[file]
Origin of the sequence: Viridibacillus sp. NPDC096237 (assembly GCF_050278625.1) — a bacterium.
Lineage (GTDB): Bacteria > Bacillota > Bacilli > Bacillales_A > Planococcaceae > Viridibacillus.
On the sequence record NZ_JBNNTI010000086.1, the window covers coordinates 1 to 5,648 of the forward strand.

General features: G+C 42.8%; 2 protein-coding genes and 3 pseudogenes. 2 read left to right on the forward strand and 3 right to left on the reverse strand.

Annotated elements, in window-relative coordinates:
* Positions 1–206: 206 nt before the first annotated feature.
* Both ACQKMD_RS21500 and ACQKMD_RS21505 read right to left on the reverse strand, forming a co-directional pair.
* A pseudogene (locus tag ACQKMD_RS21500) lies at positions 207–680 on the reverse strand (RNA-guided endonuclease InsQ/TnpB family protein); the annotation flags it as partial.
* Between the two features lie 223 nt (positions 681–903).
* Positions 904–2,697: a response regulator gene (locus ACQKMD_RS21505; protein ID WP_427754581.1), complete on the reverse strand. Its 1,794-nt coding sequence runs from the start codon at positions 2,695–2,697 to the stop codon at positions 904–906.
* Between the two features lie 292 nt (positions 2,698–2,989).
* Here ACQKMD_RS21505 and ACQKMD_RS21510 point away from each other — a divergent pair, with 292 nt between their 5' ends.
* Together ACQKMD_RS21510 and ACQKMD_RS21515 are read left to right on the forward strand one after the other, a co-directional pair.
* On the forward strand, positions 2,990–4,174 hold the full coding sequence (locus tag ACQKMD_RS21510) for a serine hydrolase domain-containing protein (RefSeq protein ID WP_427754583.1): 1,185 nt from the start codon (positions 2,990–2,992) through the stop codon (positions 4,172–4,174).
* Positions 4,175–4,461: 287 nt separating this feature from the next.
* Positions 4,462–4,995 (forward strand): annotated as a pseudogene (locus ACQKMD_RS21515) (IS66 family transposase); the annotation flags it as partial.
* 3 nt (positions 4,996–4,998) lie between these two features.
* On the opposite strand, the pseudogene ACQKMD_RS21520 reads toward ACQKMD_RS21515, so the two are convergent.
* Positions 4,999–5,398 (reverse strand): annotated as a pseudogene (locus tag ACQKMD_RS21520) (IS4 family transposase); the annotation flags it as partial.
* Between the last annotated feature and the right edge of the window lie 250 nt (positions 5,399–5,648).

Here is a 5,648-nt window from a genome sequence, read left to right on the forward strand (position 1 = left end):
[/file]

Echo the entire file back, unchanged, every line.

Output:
Origin of the sequence: Viridibacillus sp. NPDC096237 (assembly GCF_050278625.1) — a bacterium.
Lineage (GTDB): Bacteria > Bacillota > Bacilli > Bacillales_A > Planococcaceae > Viridibacillus.
On the sequence record NZ_JBNNTI010000086.1, the window covers coordinates 1 to 5,648 of the forward strand.

General features: G+C 42.8%; 2 protein-coding genes and 3 pseudogenes. 2 read left to right on the forward strand and 3 right to left on the reverse strand.

Annotated elements, in window-relative coordinates:
* Positions 1–206: 206 nt before the first annotated feature.
* Both ACQKMD_RS21500 and ACQKMD_RS21505 read right to left on the reverse strand, forming a co-directional pair.
* A pseudogene (locus tag ACQKMD_RS21500) lies at positions 207–680 on the reverse strand (RNA-guided endonuclease InsQ/TnpB family protein); the annotation flags it as partial.
* Between the two features lie 223 nt (positions 681–903).
* Positions 904–2,697: a response regulator gene (locus ACQKMD_RS21505; protein ID WP_427754581.1), complete on the reverse strand. Its 1,794-nt coding sequence runs from the start codon at positions 2,695–2,697 to the stop codon at positions 904–906.
* Between the two features lie 292 nt (positions 2,698–2,989).
* Here ACQKMD_RS21505 and ACQKMD_RS21510 point away from each other — a divergent pair, with 292 nt between their 5' ends.
* Together ACQKMD_RS21510 and ACQKMD_RS21515 are read left to right on the forward strand one after the other, a co-directional pair.
* On the forward strand, positions 2,990–4,174 hold the full coding sequence (locus tag ACQKMD_RS21510) for a serine hydrolase domain-containing protein (RefSeq protein ID WP_427754583.1): 1,185 nt from the start codon (positions 2,990–2,992) through the stop codon (positions 4,172–4,174).
* Positions 4,175–4,461: 287 nt separating this feature from the next.
* Positions 4,462–4,995 (forward strand): annotated as a pseudogene (locus ACQKMD_RS21515) (IS66 family transposase); the annotation flags it as partial.
* 3 nt (positions 4,996–4,998) lie between these two features.
* On the opposite strand, the pseudogene ACQKMD_RS21520 reads toward ACQKMD_RS21515, so the two are convergent.
* Positions 4,999–5,398 (reverse strand): annotated as a pseudogene (locus tag ACQKMD_RS21520) (IS4 family transposase); the annotation flags it as partial.
* Between the last annotated feature and the right edge of the window lie 250 nt (positions 5,399–5,648).

Here is a 5,648-nt window from a genome sequence, read left to right on the forward strand (position 1 = left end):